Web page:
Diplomats spend much of their year away from Germany. Away from family, away from outstanding public transport, and most dramatically—away from German baked goods. If you have not yet visited Germany, your sweet tooth would like you to. With bakeries abound, in train stations and around the corner, you are never much more than an arm’s reach from something delicious.
But don’t get us wrong! The best part about German baked goods are their subtlety. Slightly sweet but not overly so is the way of the German baker. So here are 10 items you must eat from a bakery in Germany one day!
We’re going to ease you into the world of German baked goods with the staple of a German breakfast/Abendbrot/snack/
Here we’re getting a little adventurous for American palates. Mohnkuchen is poppy seed cake. Though bagels and muffins seem to have cornered the poppy seed market here, it’s more often found as a sweet filling in baked goods in Germany.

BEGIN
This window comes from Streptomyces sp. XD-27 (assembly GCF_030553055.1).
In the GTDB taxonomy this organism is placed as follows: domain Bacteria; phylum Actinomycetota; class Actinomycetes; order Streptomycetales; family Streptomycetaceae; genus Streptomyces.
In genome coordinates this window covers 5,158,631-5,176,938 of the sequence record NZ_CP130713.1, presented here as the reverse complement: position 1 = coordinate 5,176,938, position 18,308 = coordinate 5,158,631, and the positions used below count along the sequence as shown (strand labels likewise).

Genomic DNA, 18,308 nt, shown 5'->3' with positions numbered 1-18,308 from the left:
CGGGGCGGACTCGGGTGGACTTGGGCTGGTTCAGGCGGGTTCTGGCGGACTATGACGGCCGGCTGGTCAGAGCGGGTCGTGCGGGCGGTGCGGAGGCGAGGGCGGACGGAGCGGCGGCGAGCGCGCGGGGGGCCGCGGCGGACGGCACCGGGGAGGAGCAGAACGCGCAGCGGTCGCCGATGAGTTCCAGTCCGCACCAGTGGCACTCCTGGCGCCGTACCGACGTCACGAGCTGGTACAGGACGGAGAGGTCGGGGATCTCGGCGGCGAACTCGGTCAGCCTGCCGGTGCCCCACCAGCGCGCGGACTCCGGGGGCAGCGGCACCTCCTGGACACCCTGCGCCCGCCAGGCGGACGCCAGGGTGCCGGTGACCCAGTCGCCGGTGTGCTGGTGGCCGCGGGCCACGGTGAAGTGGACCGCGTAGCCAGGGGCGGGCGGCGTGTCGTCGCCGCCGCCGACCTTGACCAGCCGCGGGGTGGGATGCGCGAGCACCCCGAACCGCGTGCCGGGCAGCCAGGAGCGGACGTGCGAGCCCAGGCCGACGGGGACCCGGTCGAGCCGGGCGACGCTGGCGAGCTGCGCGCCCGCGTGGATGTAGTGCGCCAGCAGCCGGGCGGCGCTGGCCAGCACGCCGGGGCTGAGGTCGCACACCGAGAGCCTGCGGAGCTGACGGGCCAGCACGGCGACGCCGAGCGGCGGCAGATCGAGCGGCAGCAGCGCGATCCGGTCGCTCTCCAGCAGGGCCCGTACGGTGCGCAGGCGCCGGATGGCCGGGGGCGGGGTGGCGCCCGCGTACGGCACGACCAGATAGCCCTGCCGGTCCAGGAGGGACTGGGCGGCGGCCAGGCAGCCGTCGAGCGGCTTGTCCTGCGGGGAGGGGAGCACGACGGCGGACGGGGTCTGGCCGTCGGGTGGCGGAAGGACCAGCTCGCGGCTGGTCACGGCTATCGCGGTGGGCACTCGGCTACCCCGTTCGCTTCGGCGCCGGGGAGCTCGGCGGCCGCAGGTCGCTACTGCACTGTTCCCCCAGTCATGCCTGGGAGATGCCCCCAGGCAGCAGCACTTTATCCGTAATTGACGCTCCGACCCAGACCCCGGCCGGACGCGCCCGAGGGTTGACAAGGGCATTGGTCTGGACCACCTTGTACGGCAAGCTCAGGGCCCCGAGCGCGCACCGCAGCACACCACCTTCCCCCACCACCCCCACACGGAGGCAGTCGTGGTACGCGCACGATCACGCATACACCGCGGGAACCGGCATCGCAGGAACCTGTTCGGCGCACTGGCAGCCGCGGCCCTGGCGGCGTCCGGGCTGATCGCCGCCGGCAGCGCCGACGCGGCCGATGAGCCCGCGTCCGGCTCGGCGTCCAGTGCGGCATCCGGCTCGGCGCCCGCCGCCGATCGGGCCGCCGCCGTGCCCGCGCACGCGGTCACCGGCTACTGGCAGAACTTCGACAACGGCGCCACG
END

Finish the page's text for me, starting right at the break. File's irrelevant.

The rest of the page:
Vorsichtig friends. When Germans say cheese cake they mean kind of actually cheese tasting. If you are used to the sugary cream cheese American version, it’s German cousin may give you pause.
“I am a jelly donut.” Made famous to Americans by one JFK, the Berliner is typically eaten for New Year’s Eve and Karneval in Germany but are hardly a staple of German breakfasts. People in Berlin call it Pfannkuchen.
Hope you have an appetite. As Omi would say, the dense and hardy Vollkornbrot sticks to your bones and a loaf weighs that of a small child.
“Streusel” are on all sorts of cakes. They are crumbly round balls of sugary dough. A “Schnecke” is a snail, and refers to the curling backside, like in a cinnamon bun. These have zero nutritional value but oodles of mental health benefits.
We will leave you with a traditional German sweet to add your must-try list. Stollen is a fruit-cake like bread, often with Marzipan, eaten at Christmas time.